SSO is a great oppertunity for companies to centralize their authentication and authorization system. If done right then you can make your systems more secure and easier to manage. We've exactly done this and I've been brushing up my knowledge on SSO and JWT's. I already knew what they where but before we used a completly outsourced platform to manage these. You only get limited exposure to these when it's implemented like that.
JWT's is an amazing machanism to share a small payload between server and client. Most SSO solutions will use JWT's after the user has been authenticated. They are composed of a Payload, Header and Signature. The payload contains the information you want to share. This could contain virtually anything. The header contains information about what algo to use. Then there is the signature. The signature is created by using a secret only known to the server plus the payload.
This creates a sharable piece of information that the server will be able to reevaluate and trust when it matches the signature. The reevaluation will fail when something changes in either the header, payload or signature.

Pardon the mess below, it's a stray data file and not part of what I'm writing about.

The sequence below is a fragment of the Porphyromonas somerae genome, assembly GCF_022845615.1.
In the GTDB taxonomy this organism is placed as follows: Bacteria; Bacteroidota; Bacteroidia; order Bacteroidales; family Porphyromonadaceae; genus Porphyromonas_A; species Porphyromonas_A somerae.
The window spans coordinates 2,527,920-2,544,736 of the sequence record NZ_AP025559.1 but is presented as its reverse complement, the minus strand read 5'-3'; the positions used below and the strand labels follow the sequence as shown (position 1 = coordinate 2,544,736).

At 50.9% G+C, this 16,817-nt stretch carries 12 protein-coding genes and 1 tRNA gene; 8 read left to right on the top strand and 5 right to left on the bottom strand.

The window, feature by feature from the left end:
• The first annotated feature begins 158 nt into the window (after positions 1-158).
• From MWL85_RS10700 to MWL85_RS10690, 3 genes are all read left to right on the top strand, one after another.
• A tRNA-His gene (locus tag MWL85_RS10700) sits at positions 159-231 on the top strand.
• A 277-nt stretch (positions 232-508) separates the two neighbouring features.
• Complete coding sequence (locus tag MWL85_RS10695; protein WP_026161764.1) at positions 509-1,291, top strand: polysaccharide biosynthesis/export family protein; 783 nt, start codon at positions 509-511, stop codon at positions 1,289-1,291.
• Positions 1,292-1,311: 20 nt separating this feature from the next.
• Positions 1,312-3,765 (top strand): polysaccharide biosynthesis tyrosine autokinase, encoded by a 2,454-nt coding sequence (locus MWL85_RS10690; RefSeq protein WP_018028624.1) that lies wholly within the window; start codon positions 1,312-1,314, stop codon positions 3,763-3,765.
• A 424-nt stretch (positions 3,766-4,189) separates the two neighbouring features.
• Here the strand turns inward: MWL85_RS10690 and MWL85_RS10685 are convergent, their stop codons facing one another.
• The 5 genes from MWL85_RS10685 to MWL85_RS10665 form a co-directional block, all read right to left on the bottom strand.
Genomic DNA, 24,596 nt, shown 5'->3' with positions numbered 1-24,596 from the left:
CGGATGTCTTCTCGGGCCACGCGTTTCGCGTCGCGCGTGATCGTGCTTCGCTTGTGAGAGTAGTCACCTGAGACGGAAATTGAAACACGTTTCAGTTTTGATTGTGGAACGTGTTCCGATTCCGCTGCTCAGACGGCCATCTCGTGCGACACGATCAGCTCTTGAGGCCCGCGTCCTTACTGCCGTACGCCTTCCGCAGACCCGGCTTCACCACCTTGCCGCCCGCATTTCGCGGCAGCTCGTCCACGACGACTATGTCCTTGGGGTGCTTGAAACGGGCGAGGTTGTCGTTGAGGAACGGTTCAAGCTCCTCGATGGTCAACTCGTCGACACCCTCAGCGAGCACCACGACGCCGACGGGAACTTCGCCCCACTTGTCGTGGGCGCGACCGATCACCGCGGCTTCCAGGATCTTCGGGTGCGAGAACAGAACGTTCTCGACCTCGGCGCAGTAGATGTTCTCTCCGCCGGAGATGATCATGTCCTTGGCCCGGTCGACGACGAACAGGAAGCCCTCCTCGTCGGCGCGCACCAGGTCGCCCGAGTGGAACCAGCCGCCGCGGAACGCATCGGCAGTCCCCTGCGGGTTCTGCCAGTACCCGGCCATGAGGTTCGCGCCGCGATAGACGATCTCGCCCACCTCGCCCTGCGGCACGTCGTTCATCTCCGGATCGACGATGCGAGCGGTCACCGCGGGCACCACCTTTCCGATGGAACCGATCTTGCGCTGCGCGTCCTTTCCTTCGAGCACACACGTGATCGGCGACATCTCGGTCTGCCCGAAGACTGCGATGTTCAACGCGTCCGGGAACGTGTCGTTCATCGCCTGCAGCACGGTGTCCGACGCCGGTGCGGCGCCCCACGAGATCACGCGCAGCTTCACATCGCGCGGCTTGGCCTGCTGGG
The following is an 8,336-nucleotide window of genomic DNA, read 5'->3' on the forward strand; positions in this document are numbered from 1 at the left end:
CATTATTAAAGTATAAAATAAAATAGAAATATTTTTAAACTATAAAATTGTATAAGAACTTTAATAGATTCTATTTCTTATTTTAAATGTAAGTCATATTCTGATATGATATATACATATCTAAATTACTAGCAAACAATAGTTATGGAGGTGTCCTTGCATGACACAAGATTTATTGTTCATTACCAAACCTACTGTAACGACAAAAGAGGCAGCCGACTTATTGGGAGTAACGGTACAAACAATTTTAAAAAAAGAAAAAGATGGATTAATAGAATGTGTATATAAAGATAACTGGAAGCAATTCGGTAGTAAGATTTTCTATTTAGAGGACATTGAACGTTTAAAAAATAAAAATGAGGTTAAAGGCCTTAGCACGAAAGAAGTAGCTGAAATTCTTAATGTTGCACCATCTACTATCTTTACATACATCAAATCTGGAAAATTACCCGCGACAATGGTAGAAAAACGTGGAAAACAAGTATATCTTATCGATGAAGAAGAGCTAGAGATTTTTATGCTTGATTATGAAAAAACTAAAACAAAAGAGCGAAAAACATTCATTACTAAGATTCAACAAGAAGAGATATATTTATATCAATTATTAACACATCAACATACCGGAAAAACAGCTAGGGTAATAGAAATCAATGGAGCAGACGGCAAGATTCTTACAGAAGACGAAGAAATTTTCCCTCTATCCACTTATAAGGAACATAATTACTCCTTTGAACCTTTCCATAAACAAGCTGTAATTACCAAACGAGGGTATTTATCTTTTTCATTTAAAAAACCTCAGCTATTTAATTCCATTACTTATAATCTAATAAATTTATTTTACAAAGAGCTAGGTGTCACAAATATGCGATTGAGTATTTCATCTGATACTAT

This is why SSO platforms use this mechanism to share a small payload after they've authenticated the user. They can quickly reevaluate and check if the user is supposed to be authorized. The official website has a fun tool that demonstrates how this works. You can check that out to play with an example and get to know how this mechanism works.
There are platforms that completly take SSO out of your hands and offer this as SaaS. When this is done you hardly know the mechanics that drive such platforms. It was a fun learning experience for me. Everything that involves encryption peaks my interest and you get to learn that something like JWT is simple, strong and well thought through. I love it when you learn something like that.
That said, if you have SSO somewhere in your digital landscape and not yet know how this works than it might be worthwhile to check out the following blog. The author does an awesome job of explaining how it works.